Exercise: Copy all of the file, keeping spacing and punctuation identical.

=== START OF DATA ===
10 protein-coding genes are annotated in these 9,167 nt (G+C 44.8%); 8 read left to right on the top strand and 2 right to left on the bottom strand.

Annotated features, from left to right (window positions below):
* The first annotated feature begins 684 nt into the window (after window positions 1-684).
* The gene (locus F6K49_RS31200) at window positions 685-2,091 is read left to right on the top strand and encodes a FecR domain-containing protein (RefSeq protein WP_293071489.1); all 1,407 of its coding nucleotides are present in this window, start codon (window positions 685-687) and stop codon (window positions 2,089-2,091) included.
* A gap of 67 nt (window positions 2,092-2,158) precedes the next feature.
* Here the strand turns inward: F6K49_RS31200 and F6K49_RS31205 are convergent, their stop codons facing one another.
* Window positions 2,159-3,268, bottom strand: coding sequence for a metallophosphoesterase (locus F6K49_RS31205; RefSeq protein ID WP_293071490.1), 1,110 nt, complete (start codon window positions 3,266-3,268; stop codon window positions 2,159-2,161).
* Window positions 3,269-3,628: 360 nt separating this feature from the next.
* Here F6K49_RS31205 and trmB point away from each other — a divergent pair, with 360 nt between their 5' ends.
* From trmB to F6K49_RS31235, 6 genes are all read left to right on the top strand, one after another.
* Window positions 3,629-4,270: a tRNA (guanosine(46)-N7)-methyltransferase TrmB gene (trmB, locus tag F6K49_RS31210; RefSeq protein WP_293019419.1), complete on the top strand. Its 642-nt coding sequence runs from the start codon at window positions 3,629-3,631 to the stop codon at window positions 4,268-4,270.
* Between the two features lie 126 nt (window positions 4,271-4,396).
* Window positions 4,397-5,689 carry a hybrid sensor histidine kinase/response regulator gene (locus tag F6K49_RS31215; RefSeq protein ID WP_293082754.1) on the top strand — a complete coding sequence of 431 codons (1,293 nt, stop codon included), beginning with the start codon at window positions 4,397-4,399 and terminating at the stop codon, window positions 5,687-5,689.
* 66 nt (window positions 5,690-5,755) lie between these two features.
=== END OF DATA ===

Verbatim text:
10 protein-coding genes are annotated in these 9,167 nt (G+C 44.8%); 8 read left to right on the top strand and 2 right to left on the bottom strand.

Annotated features, from left to right (window positions below):
* The first annotated feature begins 684 nt into the window (after window positions 1-684).
* The gene (locus F6K49_RS31200) at window positions 685-2,091 is read left to right on the top strand and encodes a FecR domain-containing protein (RefSeq protein WP_293071489.1); all 1,407 of its coding nucleotides are present in this window, start codon (window positions 685-687) and stop codon (window positions 2,089-2,091) included.
* A gap of 67 nt (window positions 2,092-2,158) precedes the next feature.
* Here the strand turns inward: F6K49_RS31200 and F6K49_RS31205 are convergent, their stop codons facing one another.
* Window positions 2,159-3,268, bottom strand: coding sequence for a metallophosphoesterase (locus F6K49_RS31205; RefSeq protein ID WP_293071490.1), 1,110 nt, complete (start codon window positions 3,266-3,268; stop codon window positions 2,159-2,161).
* Window positions 3,269-3,628: 360 nt separating this feature from the next.
* Here F6K49_RS31205 and trmB point away from each other — a divergent pair, with 360 nt between their 5' ends.
* From trmB to F6K49_RS31235, 6 genes are all read left to right on the top strand, one after another.
* Window positions 3,629-4,270: a tRNA (guanosine(46)-N7)-methyltransferase TrmB gene (trmB, locus tag F6K49_RS31210; RefSeq protein WP_293019419.1), complete on the top strand. Its 642-nt coding sequence runs from the start codon at window positions 3,629-3,631 to the stop codon at window positions 4,268-4,270.
* Between the two features lie 126 nt (window positions 4,271-4,396).
* Window positions 4,397-5,689 carry a hybrid sensor histidine kinase/response regulator gene (locus tag F6K49_RS31215; RefSeq protein ID WP_293082754.1) on the top strand — a complete coding sequence of 431 codons (1,293 nt, stop codon included), beginning with the start codon at window positions 4,397-4,399 and terminating at the stop codon, window positions 5,687-5,689.
* 66 nt (window positions 5,690-5,755) lie between these two features.